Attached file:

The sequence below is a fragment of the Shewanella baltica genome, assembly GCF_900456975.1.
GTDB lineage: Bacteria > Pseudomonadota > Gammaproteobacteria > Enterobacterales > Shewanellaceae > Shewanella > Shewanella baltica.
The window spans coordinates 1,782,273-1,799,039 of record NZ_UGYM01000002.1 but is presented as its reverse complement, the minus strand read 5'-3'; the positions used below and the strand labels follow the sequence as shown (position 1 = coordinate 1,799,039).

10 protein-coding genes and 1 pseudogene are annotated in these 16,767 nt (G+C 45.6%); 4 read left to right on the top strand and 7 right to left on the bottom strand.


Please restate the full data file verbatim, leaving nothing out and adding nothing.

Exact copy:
The sequence below is a fragment of the Shewanella baltica genome, assembly GCF_900456975.1.
GTDB lineage: Bacteria > Pseudomonadota > Gammaproteobacteria > Enterobacterales > Shewanellaceae > Shewanella > Shewanella baltica.
The window spans coordinates 1,782,273-1,799,039 of record NZ_UGYM01000002.1 but is presented as its reverse complement, the minus strand read 5'-3'; the positions used below and the strand labels follow the sequence as shown (position 1 = coordinate 1,799,039).

10 protein-coding genes and 1 pseudogene are annotated in these 16,767 nt (G+C 45.6%); 4 read left to right on the top strand and 7 right to left on the bottom strand.